The tunnels are so narrow that normal air conditioning can't be installed—there is no place for the expelled hot air to go. The cramped dimensions are part of why police are having such trouble recovering bodies from one of the explosion scenes, hundreds of feet under King's Cross Station.

Among the upgrades installed under O'Toole's tenure is a software system connected to a series of sensors placed on the trains and along the tracks.

The system produces real-time computer images of where the trains are, and, if there is a problem, which pieces of equipment have malfunctioned.

That system is why O'Toole and other Tube officials knew, well before police finally acknowledged it on Saturday, that the initial announced timeline of the attacks was wrong, and that in fact the three tube explosions happened within seconds of one another at about 8:51 a.m., a high degree of coordination that could provide crucial clues.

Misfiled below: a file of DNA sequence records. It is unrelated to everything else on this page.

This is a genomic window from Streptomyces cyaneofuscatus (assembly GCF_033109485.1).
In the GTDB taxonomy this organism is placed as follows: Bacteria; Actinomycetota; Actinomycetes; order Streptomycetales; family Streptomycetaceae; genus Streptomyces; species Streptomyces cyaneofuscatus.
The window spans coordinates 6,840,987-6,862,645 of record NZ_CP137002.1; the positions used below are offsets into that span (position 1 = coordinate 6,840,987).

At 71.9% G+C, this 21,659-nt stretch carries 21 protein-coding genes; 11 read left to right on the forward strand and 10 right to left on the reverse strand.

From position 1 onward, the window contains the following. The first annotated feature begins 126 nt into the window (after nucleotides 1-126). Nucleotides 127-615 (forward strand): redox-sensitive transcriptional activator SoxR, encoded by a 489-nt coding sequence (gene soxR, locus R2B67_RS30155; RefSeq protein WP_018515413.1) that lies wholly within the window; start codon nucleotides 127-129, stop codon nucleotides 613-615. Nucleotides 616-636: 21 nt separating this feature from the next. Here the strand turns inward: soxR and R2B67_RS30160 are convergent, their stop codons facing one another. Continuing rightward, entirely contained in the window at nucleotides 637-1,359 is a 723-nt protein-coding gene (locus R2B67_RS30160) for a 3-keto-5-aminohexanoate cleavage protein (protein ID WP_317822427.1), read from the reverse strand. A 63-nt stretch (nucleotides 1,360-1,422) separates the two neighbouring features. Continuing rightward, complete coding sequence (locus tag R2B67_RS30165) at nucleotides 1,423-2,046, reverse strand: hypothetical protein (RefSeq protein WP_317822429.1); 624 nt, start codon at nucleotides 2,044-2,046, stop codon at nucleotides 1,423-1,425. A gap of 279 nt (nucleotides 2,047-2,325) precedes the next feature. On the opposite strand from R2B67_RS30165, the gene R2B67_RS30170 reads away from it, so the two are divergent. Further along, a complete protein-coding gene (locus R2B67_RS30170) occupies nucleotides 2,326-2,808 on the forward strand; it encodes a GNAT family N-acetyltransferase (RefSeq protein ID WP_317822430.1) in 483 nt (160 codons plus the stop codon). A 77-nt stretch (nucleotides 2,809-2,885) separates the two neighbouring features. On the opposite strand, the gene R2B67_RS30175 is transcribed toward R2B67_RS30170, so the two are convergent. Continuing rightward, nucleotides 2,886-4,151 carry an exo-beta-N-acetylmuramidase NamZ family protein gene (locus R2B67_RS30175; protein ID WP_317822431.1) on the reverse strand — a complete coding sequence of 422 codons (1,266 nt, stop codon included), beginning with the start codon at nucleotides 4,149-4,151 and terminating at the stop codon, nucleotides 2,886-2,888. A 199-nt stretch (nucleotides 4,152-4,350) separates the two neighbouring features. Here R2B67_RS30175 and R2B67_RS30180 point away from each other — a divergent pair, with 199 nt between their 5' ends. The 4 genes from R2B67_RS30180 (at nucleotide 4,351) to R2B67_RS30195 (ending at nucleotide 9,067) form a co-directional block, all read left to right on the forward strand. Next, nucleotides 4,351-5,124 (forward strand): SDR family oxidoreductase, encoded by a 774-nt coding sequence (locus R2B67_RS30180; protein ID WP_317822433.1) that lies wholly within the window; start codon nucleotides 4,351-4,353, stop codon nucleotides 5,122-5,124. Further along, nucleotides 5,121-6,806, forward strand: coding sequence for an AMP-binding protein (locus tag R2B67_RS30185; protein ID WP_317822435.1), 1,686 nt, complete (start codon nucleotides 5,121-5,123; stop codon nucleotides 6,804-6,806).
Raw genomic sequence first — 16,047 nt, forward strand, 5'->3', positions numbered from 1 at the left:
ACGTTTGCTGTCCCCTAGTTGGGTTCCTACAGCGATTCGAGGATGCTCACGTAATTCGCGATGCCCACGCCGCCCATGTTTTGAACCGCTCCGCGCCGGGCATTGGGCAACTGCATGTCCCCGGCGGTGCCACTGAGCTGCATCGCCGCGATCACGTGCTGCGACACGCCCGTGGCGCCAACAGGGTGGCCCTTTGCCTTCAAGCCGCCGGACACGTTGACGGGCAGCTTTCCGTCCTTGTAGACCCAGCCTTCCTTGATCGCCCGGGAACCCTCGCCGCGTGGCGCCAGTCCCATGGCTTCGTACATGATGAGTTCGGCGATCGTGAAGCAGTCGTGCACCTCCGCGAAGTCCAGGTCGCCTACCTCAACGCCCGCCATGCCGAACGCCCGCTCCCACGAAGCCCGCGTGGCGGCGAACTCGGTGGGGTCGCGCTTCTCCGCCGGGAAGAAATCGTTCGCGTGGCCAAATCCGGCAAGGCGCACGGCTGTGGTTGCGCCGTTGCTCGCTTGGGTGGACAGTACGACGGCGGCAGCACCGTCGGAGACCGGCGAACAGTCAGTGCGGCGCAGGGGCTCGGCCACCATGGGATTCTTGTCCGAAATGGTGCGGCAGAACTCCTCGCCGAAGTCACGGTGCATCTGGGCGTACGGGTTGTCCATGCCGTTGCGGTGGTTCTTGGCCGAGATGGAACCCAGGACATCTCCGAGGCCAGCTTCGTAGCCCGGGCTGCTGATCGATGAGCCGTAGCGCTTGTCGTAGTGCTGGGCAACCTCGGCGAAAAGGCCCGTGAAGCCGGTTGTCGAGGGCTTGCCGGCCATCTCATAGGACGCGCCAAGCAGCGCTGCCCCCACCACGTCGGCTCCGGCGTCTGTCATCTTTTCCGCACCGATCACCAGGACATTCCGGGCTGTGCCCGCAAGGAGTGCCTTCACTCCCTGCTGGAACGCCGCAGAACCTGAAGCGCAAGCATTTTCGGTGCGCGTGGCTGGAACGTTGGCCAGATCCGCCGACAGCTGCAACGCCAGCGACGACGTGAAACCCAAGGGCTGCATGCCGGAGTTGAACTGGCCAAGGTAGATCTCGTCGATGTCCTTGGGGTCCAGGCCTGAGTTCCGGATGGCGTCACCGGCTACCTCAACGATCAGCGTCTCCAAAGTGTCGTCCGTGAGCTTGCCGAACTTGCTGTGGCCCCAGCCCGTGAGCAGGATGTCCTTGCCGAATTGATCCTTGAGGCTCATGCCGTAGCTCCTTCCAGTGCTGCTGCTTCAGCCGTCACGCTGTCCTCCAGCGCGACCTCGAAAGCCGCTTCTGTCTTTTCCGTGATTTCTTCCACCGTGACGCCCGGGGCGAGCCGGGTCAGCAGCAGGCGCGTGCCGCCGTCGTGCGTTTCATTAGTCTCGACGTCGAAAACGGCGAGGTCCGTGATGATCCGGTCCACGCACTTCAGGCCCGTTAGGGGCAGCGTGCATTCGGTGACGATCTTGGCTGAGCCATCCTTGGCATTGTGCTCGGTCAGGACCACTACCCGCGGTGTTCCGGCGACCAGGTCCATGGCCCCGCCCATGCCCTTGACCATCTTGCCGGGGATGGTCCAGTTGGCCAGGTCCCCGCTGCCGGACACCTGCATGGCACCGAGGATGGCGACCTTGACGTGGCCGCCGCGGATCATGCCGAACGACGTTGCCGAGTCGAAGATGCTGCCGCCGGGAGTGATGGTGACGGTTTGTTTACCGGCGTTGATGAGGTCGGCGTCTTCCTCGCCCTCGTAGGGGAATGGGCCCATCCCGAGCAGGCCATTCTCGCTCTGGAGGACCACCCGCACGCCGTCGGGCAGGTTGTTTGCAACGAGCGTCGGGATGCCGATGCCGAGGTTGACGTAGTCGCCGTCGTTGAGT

The timing of the explosions raises the possibility that all the bombs were placed on the trains at King's Cross Station, which may help police as they comb through the massive amount of closed-circuit camera footage.

Police initially said that a second explosion happened twenty minutes after the first, raising questions about whether Tube officials had shut down the system quickly enough to save lives.

In fact, "There wasn't anything you could have done to save another person," O'Toole said, sitting in an office overlooking Big Ben and St. Paul's Cathedral, wearing cufflinks with the Tube logo.

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(c) 2005, Knight Ridder/Tribune Information Services.

ARCHIVE PHOTO on KRT Direct (from KRT Photo Service, 202-383-6099): Tim O'Toole

PHOTO (from KRT Photo Service, 202-383-6099): Tim O'Toole